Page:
You’ve done all your food shopping, and you’ve started the early prep. Hey, you’re on fire this year – nothing can stop you now!
But then you get a call from your kid – they’re bringing their new partner to Christmas dinner. Excellent! Oh, but they’re vegan – that’s OK, right, mom?
The more, the merrier.
And then you put the phone down… What the heck do you feed a vegan at Christmas – surely all they eat is quinoa, tofu, and ice cubes, right?
Well, vegan food is delicious – you just need to know how to prepare it.
So, fear not – for we are about to embark on vegetarian/vegan Christmas fare that – maybe – everyone will want to try.
What is a vegan?
Of course, most of us know what a vegan is – they eat solely plant-based foods. So, that rules out meat (obviously), fish, and anything dairy, including animal milks, eggs, and cheese.
You might think that that wipes out literally everything – but vegans eat lots of:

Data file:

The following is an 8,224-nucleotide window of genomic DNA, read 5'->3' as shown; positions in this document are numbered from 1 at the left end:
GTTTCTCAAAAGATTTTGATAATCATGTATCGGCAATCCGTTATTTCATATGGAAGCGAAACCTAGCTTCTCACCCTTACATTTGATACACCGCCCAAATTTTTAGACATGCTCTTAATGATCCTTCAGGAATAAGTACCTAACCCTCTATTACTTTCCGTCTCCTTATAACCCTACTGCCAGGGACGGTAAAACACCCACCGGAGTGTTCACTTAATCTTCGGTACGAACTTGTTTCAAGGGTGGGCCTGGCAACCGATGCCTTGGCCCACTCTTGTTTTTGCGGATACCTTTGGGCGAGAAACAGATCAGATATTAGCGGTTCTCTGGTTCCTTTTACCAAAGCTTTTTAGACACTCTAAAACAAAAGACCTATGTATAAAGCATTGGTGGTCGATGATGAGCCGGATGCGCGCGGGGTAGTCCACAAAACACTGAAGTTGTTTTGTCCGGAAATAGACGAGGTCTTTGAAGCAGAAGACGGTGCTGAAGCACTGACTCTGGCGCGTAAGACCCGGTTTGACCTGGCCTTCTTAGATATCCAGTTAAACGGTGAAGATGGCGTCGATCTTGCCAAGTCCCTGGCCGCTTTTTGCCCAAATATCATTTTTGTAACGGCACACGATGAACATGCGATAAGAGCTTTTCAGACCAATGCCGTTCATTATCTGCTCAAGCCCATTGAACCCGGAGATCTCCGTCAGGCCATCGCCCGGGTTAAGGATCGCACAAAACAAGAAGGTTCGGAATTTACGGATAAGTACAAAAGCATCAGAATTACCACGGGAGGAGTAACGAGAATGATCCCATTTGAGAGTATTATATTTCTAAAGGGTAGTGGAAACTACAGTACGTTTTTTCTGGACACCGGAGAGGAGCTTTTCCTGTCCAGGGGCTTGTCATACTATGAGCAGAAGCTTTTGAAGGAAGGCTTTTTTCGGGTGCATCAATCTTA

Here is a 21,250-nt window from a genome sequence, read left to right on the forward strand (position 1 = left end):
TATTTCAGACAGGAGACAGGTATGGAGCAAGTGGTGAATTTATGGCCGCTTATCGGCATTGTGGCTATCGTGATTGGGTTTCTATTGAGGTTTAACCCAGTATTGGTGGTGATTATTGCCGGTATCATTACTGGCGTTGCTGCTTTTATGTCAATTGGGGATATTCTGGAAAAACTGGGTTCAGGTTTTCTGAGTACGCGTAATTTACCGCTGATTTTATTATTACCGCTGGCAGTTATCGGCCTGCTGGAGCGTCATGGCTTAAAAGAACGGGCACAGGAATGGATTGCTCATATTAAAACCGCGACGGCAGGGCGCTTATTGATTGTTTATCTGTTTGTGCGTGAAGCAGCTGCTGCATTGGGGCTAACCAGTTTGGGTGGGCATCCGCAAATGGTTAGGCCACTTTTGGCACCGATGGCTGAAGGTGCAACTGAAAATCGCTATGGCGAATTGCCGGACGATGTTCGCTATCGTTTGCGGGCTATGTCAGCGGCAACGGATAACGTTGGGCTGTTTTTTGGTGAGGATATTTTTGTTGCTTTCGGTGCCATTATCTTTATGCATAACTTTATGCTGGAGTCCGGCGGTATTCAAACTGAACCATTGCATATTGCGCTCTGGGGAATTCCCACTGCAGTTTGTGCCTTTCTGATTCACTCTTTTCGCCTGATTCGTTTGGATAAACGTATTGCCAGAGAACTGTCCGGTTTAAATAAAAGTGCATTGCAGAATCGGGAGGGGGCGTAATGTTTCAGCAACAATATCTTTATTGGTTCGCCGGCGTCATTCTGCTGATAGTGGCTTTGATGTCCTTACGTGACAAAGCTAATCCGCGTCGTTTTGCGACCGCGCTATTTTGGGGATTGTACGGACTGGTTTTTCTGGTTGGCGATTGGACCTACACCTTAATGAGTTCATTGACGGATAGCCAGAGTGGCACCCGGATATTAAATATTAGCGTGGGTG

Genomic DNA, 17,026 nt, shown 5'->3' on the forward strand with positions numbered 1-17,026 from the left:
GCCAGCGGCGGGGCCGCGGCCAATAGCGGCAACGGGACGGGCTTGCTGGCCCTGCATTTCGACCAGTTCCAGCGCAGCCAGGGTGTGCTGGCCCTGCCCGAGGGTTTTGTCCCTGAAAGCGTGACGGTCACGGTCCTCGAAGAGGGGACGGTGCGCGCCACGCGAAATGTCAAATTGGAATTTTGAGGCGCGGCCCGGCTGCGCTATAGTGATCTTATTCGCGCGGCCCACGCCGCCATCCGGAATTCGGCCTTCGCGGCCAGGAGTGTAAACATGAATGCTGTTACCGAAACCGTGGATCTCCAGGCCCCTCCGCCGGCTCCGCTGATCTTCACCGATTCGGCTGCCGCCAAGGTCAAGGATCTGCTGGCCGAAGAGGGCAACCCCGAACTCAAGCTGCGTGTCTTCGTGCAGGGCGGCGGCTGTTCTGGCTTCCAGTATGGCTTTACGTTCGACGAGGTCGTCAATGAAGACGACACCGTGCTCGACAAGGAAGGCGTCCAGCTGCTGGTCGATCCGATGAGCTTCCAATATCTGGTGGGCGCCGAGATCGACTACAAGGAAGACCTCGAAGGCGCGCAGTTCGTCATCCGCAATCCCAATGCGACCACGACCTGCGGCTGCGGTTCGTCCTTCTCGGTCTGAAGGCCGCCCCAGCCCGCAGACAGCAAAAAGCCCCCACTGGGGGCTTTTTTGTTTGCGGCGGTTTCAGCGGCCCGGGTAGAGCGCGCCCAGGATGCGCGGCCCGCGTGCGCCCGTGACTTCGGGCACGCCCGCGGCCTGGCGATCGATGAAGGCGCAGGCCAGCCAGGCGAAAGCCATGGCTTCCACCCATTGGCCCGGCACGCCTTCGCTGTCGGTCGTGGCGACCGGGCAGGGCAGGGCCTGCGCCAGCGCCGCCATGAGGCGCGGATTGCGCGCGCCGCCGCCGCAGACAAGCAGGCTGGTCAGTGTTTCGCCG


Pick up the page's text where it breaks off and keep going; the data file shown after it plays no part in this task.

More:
- Legumes, such as lentils
- Grains, such as rice, oats, etc.
It rules out cheese, which is a tough one to navigate. Of course, you can get vegan cheese, but even vegans don’t really like that very much.
The closest thing to cheese in the vegan diet is nutritional yeast, which is MUCH more delicious than it sounds.
What the heck is nutritional yeast?
OK – it looks a bit like fish food flakes, but it doesn’t taste anything like it.
It tastes – well, like cheese. In fact, it’s so cheesy that you’ll be shocked that you’ve never tried it before.
Nutritional yeast tastes like all the delicious little crumbs leftover in a bag of cheese n onion crisps.
So, don’t knock it till you try it. You wouldn’t be the first person to find these weird little flakes totally addictive (they’re not ACTUALLY addictive, of course). Just make sure you wipe around your mouth after you’ve raided the nutritional yeast jar.
What do you do with tofu?
Vegans and vegetarians eat a lot of meat substitutes. That doesn’t mean they like meat, btw! It just means that they want something with the texture of meat (that hasn’t screamed to death!).
Typical meat substitutes are things like:
- Textured Soya Protein
And there are some really convincing plant-based meats prepared in sausages and patties made by Beyond, Oomph, and Quorn.
Tofu is an odd compound made from the curd of soya beans. Sure, that doesn’t sound particularly tasty – and it’s not THAT tasty on its own. To be honest, it doesn’t actually have a particularly distinctive flavor at all.